Judge Brett Kavanaugh's confirmation hearing before the Senate Judiciary Committee starting Tuesday promises to be one of the most public spectacles of his career, with the D.C. Circuit jurist taking a step into the spotlight on his path toward replacing retired Justice Anthony Kennedy on the U.S. Supreme Court.
The last full month of summer witnessed several notable legal department hires at companies and institutions such as ConocoPhillips Co., Bombardier Inc., BuzzFeed Inc. and the University of Virginia. Here are some of August's top in-house moves that you should know.
State Farm faces a trial that kicks off on Tuesday over allegedly spending millions of dollars to get a judge elected to the Illinois Supreme Court so that he would overturn a billion-dollar verdict against the insurance giant. Law360 trials reporter Cara Salvatore will be in the courtroom, but first she stops by the Pro Say studio to give us all the details.
Microsoft said it will make its labor suppliers provide their workers with three months of parental leave, California's attorney general jumped into the fight over what changes should be made to the state's recently enacted landmark privacy law, and Singapore and Dubai regulators signed an agreement to foster the development of financial technology companies in both of their jurisdictions. These are some of the stories in corporate legal news you may have missed in the past week.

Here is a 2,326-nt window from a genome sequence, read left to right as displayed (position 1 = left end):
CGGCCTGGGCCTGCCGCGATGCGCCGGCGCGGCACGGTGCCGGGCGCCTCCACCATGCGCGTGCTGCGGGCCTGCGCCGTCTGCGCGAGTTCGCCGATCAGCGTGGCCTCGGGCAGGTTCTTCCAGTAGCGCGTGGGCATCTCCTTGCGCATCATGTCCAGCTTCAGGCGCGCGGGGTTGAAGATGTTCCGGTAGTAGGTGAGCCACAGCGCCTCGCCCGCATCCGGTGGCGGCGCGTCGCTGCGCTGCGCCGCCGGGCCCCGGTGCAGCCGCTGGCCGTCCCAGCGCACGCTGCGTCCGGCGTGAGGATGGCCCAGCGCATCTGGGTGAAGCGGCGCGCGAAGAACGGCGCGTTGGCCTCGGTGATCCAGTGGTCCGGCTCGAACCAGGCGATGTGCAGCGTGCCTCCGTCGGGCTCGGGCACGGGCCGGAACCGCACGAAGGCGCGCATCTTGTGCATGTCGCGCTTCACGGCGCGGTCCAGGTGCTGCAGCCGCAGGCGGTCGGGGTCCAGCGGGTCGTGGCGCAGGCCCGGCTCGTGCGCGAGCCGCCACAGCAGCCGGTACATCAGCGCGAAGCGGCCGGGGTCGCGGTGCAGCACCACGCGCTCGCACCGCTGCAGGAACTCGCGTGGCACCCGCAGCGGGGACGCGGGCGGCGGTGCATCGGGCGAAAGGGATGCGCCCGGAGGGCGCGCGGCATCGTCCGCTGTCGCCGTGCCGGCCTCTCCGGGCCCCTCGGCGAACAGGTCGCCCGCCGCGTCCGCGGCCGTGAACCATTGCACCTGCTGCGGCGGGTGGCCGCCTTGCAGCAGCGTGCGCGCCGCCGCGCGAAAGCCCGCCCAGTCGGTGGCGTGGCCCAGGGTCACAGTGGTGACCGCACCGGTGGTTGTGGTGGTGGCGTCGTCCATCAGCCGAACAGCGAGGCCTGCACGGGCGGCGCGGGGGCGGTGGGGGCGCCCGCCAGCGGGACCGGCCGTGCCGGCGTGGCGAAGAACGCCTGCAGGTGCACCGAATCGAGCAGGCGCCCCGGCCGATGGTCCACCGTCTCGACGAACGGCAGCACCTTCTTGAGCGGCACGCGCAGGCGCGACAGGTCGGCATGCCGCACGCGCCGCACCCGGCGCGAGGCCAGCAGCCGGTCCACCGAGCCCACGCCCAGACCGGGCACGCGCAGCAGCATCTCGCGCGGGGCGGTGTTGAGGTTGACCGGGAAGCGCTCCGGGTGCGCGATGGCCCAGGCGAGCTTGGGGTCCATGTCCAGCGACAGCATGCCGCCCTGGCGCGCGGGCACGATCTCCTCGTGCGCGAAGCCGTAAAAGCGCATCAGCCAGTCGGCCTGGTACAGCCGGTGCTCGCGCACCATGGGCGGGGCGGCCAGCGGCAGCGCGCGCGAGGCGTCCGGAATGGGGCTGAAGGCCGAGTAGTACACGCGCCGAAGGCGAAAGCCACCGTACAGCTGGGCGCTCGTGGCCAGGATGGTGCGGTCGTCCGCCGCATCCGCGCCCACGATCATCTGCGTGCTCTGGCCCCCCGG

The recovery of oil prices and the continued influx of out-of-state firms entering the Texas legal market led to an active and competitive year for firms statewide, but five law firms edged out the rest with work including paving the way for the purchase of the Houston Rockets, opening the door for major retailers like Walmart Inc. to sell liquor in Texas and reshaping oilfield ownership.
The California Supreme Court chose Thursday not to provide a final answer in a $3.8 million fee dispute between Sheppard Mullin Richter & Hampton LLP and a former client, ruling that an arbitration award in favor of the firm is invalid because of an undisclosed conflict and deciding Sheppard Mullin must argue its case before a trial court.